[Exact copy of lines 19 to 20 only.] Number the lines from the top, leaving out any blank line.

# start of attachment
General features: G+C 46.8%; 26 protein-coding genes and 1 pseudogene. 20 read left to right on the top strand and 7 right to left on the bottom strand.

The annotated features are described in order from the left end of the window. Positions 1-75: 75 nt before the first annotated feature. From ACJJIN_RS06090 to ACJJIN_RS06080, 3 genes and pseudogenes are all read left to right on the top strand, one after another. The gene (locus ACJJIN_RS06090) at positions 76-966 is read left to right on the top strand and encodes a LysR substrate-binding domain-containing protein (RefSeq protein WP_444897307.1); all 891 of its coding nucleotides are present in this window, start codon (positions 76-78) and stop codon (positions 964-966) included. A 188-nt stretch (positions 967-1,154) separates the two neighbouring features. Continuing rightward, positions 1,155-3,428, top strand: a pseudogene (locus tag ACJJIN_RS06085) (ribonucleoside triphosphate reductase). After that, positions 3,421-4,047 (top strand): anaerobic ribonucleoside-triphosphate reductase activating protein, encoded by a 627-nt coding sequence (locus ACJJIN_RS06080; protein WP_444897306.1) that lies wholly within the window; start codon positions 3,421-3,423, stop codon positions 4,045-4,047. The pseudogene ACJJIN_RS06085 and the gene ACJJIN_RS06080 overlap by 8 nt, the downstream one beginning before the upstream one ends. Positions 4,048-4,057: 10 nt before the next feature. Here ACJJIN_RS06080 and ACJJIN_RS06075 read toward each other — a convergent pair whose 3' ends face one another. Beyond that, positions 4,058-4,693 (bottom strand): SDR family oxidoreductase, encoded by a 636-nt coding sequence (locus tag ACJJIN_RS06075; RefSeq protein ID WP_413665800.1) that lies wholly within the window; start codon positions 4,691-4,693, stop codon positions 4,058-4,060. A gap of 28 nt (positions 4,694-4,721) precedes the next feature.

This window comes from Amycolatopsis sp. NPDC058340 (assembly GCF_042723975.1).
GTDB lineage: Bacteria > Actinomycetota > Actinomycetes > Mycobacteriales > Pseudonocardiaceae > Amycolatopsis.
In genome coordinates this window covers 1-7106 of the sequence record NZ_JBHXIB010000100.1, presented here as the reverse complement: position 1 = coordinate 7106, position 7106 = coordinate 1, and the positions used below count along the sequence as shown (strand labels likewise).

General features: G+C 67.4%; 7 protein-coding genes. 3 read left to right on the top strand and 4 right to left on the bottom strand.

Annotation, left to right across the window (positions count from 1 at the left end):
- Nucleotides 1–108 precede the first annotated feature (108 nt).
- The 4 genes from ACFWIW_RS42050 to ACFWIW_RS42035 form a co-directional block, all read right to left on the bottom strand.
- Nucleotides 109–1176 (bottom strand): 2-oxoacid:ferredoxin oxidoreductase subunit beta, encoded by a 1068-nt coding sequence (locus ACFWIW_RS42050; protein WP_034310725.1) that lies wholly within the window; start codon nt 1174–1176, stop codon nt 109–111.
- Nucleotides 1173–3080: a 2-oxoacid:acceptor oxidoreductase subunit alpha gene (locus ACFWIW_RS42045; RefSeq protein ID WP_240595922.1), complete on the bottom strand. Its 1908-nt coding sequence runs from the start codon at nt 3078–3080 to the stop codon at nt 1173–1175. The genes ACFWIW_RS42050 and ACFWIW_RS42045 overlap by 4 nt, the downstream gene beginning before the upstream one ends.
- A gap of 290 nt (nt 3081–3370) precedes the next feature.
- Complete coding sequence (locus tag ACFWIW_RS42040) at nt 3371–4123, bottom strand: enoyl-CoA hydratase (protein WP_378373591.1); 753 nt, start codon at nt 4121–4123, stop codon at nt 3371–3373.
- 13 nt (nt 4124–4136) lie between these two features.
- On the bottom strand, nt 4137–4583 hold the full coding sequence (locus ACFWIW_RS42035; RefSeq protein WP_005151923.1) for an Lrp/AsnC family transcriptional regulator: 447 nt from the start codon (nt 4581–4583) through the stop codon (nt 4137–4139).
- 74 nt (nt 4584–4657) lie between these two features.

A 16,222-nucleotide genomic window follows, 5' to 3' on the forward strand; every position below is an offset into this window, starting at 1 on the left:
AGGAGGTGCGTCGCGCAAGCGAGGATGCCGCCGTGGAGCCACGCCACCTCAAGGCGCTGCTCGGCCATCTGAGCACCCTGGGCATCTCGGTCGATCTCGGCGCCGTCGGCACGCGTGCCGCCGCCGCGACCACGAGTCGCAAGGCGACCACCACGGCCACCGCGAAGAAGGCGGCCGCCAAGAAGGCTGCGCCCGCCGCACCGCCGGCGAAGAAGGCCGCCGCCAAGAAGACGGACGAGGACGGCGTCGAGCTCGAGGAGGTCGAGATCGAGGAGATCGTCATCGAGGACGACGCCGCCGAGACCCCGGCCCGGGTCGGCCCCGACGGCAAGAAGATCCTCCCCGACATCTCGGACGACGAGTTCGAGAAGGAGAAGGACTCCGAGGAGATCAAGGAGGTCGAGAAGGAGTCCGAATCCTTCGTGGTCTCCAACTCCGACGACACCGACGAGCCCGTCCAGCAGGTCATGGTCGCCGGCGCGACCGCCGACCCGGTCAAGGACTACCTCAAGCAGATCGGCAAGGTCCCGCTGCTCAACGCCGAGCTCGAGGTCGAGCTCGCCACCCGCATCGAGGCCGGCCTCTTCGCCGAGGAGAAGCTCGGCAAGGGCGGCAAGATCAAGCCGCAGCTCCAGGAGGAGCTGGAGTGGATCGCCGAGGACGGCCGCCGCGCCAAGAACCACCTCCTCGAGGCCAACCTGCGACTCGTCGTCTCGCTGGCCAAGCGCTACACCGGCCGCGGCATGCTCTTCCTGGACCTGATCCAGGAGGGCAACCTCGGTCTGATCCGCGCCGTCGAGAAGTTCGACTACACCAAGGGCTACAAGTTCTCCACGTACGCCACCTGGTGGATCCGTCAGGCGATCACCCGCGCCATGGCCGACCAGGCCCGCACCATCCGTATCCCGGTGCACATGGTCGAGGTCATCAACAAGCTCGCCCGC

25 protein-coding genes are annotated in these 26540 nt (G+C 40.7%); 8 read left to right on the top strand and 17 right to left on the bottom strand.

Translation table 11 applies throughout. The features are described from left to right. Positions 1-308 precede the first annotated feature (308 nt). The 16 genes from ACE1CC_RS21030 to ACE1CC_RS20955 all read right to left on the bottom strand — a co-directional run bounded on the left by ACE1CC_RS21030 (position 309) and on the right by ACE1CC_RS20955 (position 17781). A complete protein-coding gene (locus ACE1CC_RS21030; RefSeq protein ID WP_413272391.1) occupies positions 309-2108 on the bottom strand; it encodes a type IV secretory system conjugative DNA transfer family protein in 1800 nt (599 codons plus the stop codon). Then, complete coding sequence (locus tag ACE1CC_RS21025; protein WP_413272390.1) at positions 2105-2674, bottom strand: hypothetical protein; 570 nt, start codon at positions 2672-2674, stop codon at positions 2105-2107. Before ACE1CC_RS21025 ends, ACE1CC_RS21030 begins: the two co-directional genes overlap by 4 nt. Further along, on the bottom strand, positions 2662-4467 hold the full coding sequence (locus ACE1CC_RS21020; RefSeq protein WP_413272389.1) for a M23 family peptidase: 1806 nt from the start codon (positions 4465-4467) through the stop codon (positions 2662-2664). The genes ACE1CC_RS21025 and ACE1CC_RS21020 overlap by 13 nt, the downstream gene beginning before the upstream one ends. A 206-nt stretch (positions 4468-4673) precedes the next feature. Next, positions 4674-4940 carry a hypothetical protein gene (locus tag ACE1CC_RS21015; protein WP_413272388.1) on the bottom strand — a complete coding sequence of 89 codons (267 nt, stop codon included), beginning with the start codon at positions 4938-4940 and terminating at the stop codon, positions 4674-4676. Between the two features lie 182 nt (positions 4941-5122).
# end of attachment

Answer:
25 protein-coding genes are annotated in these 26540 nt (G+C 40.7%); 8 read left to right on the top strand and 17 right to left on the bottom strand.

Translation table 11 applies throughout. The features are described from left to right. Positions 1-308 precede the first annotated feature (308 nt). The 16 genes from ACE1CC_RS21030 to ACE1CC_RS20955 all read right to left on the bottom strand — a co-directional run bounded on the left by ACE1CC_RS21030 (position 309) and on the right by ACE1CC_RS20955 (position 17781). A complete protein-coding gene (locus ACE1CC_RS21030; RefSeq protein ID WP_413272391.1) occupies positions 309-2108 on the bottom strand; it encodes a type IV secretory system conjugative DNA transfer family protein in 1800 nt (599 codons plus the stop codon). Then, complete coding sequence (locus tag ACE1CC_RS21025; protein WP_413272390.1) at positions 2105-2674, bottom strand: hypothetical protein; 570 nt, start codon at positions 2672-2674, stop codon at positions 2105-2107. Before ACE1CC_RS21025 ends, ACE1CC_RS21030 begins: the two co-directional genes overlap by 4 nt. Further along, on the bottom strand, positions 2662-4467 hold the full coding sequence (locus ACE1CC_RS21020; RefSeq protein WP_413272389.1) for a M23 family peptidase: 1806 nt from the start codon (positions 4465-4467) through the stop codon (positions 2662-2664). The genes ACE1CC_RS21025 and ACE1CC_RS21020 overlap by 13 nt, the downstream gene beginning before the upstream one ends. A 206-nt stretch (positions 4468-4673) precedes the next feature. Next, positions 4674-4940 carry a hypothetical protein gene (locus tag ACE1CC_RS21015; protein WP_413272388.1) on the bottom strand — a complete coding sequence of 89 codons (267 nt, stop codon included), beginning with the start codon at positions 4938-4940 and terminating at the stop codon, positions 4674-4676. Between the two features lie 182 nt (positions 4941-5122).